Celebrated architectural photographer bequeaths entire archive
WASHINGTON, D.C.—Today the National Building Museum announced that Alan Karchmer, prominent architectural photographer, has promised his collected body of work as a gift to the Museum. The Alan Karchmer and Sandra Benedum Photographic Archive will include all works produced over the course of his career and comprises thousands of photographs featuring landmarks across the United States and abroad. Selected images will be the subject of a forthcoming exhibition at the Museum.
The National Building Museum’s collection includes several significant photographic archives, spanning from the pre-modern to contemporary eras. Karchmer’s pledged gift complements the Museum’s existing holdings, most notably the Robert Lautman Photographic Archives, which span much of the early and high modernist periods in architecture. Karchmer, still in the prime of his career, has established a worldwide reputation thanks to his iconic portraits of works by some of the leading architects of our time, including Santiago Calatrava, Tadao Ando, SmithGroup, and TEN Arquitectos, among others. His work draws on his professional education in architecture, which underlies his unique capacity to read buildings and tell their stories through photographs that speak with an authoritative sense of form, space, texture, and light.
“Alan’s eye and patience always give the viewer the essential perspective of whatever building he photographs,” said Chase Rynd, executive director, National Building Museum. “These photographs will contribute greatly to our collection’s currency, and enhance its usefulness to future scholars, historians, and practitioners.”
The exhibition of Karchmer’s work, in planning stages now, is conceived not as a simple photographic essay, but rather as an investigation of the process of architectural photography. It will examine how aspects like technology, artistry, and technical skill affect the photographic process, and explore how the resulting images influence our perceptions of architecture. It will illuminate the juncture between the photographer’s creative vision and that of the architect whose work it interprets.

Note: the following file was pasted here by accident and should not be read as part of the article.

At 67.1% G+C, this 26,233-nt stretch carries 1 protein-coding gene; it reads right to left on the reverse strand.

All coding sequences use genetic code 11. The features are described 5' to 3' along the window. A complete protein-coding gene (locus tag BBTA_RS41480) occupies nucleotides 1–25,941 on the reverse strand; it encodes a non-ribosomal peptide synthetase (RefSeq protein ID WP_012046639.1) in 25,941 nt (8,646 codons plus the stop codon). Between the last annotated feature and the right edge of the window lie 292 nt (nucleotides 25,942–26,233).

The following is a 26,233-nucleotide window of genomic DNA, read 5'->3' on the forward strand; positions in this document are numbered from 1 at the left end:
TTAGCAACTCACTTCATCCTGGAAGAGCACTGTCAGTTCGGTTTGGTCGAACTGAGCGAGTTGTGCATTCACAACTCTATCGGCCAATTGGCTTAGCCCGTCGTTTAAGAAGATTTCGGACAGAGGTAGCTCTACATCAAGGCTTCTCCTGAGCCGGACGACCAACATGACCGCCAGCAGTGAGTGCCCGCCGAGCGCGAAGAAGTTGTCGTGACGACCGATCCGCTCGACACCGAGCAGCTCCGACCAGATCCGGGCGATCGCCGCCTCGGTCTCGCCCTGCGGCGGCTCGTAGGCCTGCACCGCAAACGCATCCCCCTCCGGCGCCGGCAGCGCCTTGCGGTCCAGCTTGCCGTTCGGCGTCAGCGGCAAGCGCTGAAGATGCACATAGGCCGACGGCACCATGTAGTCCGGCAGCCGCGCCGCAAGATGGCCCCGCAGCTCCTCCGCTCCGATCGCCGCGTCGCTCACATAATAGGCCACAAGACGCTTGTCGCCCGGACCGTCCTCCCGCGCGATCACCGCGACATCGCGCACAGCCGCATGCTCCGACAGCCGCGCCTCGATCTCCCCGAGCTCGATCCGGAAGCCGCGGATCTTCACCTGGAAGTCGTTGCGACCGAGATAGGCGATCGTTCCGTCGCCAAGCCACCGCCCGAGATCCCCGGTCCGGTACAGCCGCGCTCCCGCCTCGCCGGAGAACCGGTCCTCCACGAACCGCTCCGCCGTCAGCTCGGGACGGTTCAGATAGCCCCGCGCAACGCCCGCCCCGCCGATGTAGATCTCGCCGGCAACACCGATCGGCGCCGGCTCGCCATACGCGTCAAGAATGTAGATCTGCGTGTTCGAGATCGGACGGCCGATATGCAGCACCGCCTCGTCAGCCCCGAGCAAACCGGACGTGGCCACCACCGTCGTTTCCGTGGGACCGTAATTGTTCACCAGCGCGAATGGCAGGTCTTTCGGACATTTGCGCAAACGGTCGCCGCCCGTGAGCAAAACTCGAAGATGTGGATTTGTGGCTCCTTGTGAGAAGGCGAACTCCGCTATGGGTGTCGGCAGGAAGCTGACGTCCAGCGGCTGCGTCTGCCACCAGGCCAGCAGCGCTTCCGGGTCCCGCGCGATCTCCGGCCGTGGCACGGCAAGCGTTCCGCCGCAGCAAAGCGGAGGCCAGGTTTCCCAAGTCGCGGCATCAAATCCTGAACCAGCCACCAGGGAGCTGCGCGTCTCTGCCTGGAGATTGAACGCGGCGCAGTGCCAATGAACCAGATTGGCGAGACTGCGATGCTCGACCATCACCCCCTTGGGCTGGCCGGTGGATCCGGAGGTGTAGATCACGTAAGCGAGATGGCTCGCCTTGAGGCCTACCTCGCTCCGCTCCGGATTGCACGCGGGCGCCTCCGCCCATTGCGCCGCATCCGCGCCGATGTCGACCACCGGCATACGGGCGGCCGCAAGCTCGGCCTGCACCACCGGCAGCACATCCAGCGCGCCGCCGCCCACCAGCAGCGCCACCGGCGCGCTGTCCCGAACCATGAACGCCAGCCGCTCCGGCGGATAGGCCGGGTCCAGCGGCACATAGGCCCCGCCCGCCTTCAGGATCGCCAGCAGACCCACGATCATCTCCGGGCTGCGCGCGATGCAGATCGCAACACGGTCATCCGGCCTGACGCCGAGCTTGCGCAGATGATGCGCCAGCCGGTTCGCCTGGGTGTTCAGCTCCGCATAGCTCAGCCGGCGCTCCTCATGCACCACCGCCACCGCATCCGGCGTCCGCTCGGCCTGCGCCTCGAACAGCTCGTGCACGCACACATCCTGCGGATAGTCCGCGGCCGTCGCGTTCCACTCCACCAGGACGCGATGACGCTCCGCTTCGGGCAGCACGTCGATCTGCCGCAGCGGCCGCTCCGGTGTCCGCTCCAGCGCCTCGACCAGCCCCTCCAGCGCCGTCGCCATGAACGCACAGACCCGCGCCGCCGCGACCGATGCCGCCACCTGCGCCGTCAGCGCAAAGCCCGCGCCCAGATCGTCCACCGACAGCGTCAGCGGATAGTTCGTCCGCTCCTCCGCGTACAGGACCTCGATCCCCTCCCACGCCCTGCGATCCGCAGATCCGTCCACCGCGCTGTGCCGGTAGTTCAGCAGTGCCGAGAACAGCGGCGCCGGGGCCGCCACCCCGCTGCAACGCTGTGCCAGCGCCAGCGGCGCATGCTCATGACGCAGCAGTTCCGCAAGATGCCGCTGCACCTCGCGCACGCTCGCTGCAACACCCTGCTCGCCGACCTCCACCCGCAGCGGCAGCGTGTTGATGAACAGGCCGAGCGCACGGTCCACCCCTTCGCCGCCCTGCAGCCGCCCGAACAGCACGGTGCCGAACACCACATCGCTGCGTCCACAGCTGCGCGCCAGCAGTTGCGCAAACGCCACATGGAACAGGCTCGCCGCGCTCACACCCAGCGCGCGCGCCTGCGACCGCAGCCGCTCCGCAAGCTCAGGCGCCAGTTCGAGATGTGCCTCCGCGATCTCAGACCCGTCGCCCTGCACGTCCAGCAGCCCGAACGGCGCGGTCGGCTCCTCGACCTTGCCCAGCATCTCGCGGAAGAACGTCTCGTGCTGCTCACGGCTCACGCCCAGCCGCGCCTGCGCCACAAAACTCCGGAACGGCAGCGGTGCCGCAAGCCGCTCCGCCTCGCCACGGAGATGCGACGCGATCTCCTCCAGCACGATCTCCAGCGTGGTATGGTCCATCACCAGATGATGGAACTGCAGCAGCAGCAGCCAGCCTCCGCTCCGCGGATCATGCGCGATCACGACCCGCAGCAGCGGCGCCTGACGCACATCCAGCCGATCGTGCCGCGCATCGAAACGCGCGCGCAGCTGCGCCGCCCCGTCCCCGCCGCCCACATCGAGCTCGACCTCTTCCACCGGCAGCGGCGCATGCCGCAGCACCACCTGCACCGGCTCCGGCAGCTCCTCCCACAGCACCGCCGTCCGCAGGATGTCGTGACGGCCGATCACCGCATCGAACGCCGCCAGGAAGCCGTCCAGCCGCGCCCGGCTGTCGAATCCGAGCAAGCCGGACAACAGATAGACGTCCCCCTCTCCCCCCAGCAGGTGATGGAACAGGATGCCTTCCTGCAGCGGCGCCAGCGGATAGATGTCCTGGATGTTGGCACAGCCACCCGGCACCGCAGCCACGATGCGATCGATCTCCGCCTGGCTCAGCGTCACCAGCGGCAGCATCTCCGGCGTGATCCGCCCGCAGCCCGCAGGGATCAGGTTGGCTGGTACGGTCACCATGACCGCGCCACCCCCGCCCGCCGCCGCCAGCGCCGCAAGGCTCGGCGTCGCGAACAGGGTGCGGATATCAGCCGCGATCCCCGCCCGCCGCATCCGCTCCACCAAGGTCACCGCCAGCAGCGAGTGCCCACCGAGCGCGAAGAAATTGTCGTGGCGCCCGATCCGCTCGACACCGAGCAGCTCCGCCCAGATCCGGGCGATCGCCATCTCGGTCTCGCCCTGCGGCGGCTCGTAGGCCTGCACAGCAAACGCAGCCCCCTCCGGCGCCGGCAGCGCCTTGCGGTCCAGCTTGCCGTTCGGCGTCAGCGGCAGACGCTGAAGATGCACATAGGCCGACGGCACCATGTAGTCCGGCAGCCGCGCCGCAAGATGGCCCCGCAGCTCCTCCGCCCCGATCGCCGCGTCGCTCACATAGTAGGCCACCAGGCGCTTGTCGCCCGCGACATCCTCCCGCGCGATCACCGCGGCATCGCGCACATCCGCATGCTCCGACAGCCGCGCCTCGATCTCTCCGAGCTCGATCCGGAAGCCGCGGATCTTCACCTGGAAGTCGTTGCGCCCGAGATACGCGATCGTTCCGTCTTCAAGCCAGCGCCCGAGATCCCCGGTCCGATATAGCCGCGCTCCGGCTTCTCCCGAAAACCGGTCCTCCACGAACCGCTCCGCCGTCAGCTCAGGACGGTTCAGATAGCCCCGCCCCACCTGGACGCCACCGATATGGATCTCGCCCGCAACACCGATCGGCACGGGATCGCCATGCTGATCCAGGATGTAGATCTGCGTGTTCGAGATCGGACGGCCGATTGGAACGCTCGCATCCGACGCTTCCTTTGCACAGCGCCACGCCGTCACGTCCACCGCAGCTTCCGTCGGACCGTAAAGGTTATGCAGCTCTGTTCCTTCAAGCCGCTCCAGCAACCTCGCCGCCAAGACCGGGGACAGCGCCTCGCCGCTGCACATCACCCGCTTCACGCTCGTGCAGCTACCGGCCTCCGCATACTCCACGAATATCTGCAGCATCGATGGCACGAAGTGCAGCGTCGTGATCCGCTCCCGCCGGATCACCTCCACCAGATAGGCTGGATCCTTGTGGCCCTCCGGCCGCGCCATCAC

“I am truly pleased that the National Building Museum will become the permanent home for my photographs,” Karchmer stated. “While I intend to continue working for many years, it is appropriate, now, to lay the groundwork for the eventual transfer of the archive. I am honored that the Museum recognizes the importance and historic value of this body of work, not only for the buildings it documents, but also as a representation of architectural photography during its time.”
Karchmer’s life in photography began while studying architecture at Tulane University (M.Arch., 1978). Using a camera, he realized that his natural talent lay not in the design of buildings but in photography and the act of observing and interpreting them. Self-taught in photography, he has been based in Washington, D.C., since 1990, often working in collaboration with his wife, photo stylist Sandra Benedum. His photographs have been widely published in journals and books in the United States and abroad, and in exhibitions about architecture at the National Building Museum, the Metropolitan Museum of Art, and the Julius Shulman Institute, among other venues, and are held in private collections.
Images are available at go.nbm.org/karchmerpress. All photos are © Alan Karchmer, courtesy National Building Museum.
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